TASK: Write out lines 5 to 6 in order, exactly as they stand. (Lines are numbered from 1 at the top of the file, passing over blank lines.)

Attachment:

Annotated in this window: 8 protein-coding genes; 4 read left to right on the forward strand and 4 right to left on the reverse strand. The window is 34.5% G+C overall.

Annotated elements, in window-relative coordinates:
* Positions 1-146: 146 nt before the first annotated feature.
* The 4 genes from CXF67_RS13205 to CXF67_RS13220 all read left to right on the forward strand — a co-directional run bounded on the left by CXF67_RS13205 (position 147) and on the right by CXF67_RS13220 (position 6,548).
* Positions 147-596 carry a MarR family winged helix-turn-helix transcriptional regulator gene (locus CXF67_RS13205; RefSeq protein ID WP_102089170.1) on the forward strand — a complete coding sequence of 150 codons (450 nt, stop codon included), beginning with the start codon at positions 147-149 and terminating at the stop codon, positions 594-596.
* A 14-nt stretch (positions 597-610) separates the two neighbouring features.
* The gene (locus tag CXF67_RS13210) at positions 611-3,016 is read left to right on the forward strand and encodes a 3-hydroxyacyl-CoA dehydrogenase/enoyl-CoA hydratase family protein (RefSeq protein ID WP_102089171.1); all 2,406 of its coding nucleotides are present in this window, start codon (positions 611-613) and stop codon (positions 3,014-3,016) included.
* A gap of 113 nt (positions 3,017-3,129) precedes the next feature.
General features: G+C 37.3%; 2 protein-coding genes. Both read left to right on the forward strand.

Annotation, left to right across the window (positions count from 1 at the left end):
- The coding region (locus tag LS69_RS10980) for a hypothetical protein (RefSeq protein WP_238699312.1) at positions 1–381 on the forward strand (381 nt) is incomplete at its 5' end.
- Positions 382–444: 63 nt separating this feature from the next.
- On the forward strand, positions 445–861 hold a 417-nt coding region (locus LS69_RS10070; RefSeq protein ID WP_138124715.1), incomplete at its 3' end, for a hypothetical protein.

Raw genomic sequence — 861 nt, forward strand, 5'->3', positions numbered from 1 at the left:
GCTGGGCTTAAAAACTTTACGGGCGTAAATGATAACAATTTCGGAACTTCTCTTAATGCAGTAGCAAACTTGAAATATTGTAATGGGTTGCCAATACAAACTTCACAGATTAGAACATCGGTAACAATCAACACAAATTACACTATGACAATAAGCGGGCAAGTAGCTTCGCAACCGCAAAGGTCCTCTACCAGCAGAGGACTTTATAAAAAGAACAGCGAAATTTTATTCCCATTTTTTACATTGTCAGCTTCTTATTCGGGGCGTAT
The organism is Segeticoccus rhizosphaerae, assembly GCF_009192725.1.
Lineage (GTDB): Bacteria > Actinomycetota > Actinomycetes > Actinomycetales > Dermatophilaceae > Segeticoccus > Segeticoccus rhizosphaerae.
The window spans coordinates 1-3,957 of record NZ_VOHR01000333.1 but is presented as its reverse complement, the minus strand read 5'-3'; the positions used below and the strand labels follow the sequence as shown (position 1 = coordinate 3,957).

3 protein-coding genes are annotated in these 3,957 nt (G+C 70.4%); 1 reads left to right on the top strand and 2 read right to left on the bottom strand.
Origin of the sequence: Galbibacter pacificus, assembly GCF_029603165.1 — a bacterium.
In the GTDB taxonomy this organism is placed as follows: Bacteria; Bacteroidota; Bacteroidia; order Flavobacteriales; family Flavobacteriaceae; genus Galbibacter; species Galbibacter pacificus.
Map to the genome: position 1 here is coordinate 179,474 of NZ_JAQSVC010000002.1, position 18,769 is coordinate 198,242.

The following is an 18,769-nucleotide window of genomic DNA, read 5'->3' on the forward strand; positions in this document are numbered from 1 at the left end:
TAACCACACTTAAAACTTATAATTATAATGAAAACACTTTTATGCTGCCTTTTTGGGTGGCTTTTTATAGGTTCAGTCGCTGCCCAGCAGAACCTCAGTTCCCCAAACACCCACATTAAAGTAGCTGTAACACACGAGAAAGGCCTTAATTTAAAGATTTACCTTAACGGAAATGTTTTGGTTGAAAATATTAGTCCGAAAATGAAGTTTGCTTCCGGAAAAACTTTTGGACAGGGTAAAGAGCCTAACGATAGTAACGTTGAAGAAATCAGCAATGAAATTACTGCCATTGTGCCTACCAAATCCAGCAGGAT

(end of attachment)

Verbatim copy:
* Positions 147-596 carry a MarR family winged helix-turn-helix transcriptional regulator gene (locus CXF67_RS13205; RefSeq protein ID WP_102089170.1) on the forward strand — a complete coding sequence of 150 codons (450 nt, stop codon included), beginning with the start codon at positions 147-149 and terminating at the stop codon, positions 594-596.
* A 14-nt stretch (positions 597-610) separates the two neighbouring features.